A Novel Technique for Orthodontic Gap Closure with Access through the Maxillary Sinus
Received Date: July 27, 2022; Published Date: August 19, 2022
Background: Orthodontic gap closure is an important alternative to prosthetic restorations on implants. However, the presence of bone of sufficient quality and quantity is critical to proper tooth movement in the maxilla, especially in patients with a markedly enlarged maxillary sinus. These two case reports demonstrate a new method to facilitate bodily gap closure through the maxillary sinus with the help of an interdisciplinary surgical approach (sinus lift and bone augmentation).
Material and methods: Two patients requiring orthodontic gap closure in regions with a markedly enlarged maxillary sinus and an area of atrophic bone that needed augmentation were treated with pre-orthodontic sinus lifts using the fully resorbable Guidor easy-graft Classic (Sunstar) augmentation material. Superelastic tension springs and miniscrews were chosen as orthodontic appliances. Target parameters were evaluated preoperatively, directly postoperatively and after the gap closure using CBCT datasets and models.
Results: The maxillary sinus was radiologically inconspicuous in all datasets. 3D evaluation of the tooth movement showed proper translational tooth movement.
Conclusion: Radiological and clinical evaluation of these two orthodontic cases showed successfully translational orthodontic tooth movement through an enlarged sinus supported by bone augmentation using a synthetic augmentation material. There were no significant signs of root resorption.
Keywords: Orthodontic cap closure; Sinus lift; Bone augmentation; Xenogeneic bone substitute; Translational orthodontic tooth movement
Orthodontic gap closure is an important alternative to prosthetic restorations on implants. However, the presence of bone of sufficient quality and quantity is critical to proper tooth movement in the maxilla to achieve gap closure without root tipping or root resorption, especially in patients with a markedly enlarged maxillary sinus.
Kilic, et al.  showed that the distance between the sinus floor and the root tip was greatest for first premolars and shortest for the buccodistal roots of second molars on both the right and the left sides. Since molar roots are located close to the maxilla, the remaining bone height as well as the osseous elongation of the sinus will affect the available options for tooth movement. Sharan and Madjar  reported that the extraction of second molars led to greater expansion than did the extraction of first molars. They also reported that extractions of two or more adjacent posterior teeth caused greater sinus expansion.
Wehrbein, et al. [3, 4] proposed a quantitative description of the degree of tipping and kind of movement as a function of the configuration and extension of the basal maxillary sinus. It has been shown that with a more vertical extension in front of the tooth to be moved, a higher amount of tipping (about 10°) is obviously to be expected than for teeth moved through a more horizontally extended sinus base. A correlation was also found between the depth of the maxillary sinus recess and the amount of tipping: the deeper the maxillary sinus recess, the more pronounced the tipping. Re, et al.  showed in a case report that direct remodelling results in a dislocation of the lamina dura and, hence, complete remodelling of the sinus.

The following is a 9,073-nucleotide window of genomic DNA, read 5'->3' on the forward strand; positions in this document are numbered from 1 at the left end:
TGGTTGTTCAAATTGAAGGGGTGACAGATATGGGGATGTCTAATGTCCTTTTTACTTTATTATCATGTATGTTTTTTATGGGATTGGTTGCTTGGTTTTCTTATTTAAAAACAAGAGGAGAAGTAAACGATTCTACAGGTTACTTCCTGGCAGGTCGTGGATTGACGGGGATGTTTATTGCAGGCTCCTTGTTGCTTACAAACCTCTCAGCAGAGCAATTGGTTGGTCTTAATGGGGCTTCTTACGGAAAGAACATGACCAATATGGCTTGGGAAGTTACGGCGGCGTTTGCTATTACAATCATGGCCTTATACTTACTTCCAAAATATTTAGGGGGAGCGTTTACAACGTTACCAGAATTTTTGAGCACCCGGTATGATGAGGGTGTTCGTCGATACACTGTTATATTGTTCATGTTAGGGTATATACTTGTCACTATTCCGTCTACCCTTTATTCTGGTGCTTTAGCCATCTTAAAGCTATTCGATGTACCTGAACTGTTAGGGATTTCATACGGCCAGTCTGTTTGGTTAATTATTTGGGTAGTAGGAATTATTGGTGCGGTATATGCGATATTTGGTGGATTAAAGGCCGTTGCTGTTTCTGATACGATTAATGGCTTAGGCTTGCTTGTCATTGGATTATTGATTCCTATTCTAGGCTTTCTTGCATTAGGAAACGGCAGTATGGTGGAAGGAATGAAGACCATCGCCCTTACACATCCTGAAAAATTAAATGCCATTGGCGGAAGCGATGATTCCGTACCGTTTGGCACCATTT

Tooth movement in the presence of anatomic limitations can be facilitated by surgical interventions such as corticotomies, which, like dentoalveolar distraction, have been proposed as effective and safe methods to abbreviate orthodontic treatments in adolescent and adult patients .
In addition, augmentative techniques can be used to advantage to move teeth more safely and to improve the physical transmission of force. Tooth movement through xenogeneic bone substitute materials has been shown to be successful in animal experiments demonstrating that tooth could be moved into an alveolar ridge area augmented with a biomaterial (Bio-Oss; Geistlich, Wolhusen, Switzerland) three months previously . Furthermore, bone grafting material was also successfully used in moving mandibular front teeth in Class III patients receiving combined orthodontic and surgical treatment [8, 9].
Reichert, et al.  showed that orthodontic gap closure in extraction sockets filled with silica matrix-embedded, nanocrystalline hydroxyapatite bone substitute is possible without inflammation or root resorption. Kye-Bok Lee, et al.  demonstrated that augmented corticotomy effectively reestablished periodontal soft and hard tissue on the pressure sides after buccal tooth tipping, regardless of the type of grafting material used. The synthetic bone graft group, which had exhibited the greatest changes in angles during tipping, also showed most new bone formation and most intact soft tissue.
At present, no evidence-based protocol can be recommended for moving teeth through the maxillary sinus. According to the systematic review by Sun, et al.  the empirical application of constant and light to moderate force (by TAD, segment and multibrackets) to move teeth slowly through or into the maxillary sinus in adults appears to be the most secure way. Bodily movement was accomplished, but teeth appear to be easily tipped initially, potentially resulting in root resorption.
Given the absence of pertinent data in the literature. the question arises whether augmentative techniques might facilitate bodily tooth movement and the transmission of more physical force for gap closure through a markedly enlarged sinus.
Material and Methods